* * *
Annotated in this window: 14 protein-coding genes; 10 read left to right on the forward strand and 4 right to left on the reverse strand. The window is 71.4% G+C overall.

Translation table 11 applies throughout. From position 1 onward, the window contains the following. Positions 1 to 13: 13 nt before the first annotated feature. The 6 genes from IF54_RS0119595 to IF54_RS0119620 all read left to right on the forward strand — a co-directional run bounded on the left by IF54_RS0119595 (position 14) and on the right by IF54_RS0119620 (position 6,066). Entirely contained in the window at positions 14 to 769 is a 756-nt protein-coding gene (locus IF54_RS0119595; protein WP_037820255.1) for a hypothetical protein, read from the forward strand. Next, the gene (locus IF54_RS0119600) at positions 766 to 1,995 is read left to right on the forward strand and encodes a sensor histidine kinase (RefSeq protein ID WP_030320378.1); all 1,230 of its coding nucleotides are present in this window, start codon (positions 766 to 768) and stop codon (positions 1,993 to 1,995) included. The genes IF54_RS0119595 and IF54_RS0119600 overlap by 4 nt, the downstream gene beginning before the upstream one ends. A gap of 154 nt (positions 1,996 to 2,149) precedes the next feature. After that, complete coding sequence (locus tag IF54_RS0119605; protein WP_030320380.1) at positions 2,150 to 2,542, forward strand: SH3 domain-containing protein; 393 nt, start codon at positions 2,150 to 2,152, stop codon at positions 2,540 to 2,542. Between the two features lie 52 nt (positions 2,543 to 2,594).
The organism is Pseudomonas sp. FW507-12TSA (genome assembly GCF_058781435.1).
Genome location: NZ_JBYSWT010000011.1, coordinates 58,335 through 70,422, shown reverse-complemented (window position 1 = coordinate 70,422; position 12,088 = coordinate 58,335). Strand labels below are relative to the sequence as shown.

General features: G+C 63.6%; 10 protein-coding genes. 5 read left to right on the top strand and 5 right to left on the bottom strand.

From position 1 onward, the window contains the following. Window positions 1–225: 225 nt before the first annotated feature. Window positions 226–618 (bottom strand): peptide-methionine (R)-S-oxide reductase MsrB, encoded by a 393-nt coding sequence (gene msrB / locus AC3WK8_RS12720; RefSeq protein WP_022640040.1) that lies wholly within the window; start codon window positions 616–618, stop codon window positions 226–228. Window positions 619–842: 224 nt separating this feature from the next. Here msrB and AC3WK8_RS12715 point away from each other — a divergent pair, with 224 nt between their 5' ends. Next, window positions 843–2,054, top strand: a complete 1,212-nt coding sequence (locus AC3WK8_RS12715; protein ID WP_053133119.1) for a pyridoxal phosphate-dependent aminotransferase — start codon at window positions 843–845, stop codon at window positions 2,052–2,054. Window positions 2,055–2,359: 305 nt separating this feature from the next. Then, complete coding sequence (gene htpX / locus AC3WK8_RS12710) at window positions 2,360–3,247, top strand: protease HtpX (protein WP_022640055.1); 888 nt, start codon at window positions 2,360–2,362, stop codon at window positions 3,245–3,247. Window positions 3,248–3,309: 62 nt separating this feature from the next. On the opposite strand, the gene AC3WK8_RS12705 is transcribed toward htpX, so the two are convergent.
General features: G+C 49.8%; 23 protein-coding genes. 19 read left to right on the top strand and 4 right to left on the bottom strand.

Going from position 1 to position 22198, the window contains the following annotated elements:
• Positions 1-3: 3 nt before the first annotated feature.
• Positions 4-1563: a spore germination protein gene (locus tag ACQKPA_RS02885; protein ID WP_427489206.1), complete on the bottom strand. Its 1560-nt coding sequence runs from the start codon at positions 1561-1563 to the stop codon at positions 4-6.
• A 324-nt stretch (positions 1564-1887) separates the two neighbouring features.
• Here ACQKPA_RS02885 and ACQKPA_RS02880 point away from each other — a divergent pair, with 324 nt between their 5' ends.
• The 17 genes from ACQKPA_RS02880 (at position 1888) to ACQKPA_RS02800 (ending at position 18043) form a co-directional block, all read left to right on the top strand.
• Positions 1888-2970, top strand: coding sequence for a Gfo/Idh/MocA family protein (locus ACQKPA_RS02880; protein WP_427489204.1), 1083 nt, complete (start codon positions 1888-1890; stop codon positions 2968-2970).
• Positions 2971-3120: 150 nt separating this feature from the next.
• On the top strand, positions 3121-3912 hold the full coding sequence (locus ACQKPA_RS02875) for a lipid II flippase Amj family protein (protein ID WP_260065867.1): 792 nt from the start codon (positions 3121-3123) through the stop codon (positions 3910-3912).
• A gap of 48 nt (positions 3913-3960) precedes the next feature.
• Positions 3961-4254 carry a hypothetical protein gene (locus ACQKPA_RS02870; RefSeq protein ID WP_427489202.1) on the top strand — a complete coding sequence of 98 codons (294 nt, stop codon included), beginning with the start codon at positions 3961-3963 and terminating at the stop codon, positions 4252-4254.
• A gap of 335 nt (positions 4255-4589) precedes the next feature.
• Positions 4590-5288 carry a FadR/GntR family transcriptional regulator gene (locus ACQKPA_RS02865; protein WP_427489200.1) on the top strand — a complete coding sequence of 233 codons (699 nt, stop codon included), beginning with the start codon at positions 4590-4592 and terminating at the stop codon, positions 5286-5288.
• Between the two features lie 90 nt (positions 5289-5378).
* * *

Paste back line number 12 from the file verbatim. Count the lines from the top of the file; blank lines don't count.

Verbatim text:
• Here ACQKPA_RS02885 and ACQKPA_RS02880 point away from each other — a divergent pair, with 324 nt between their 5' ends.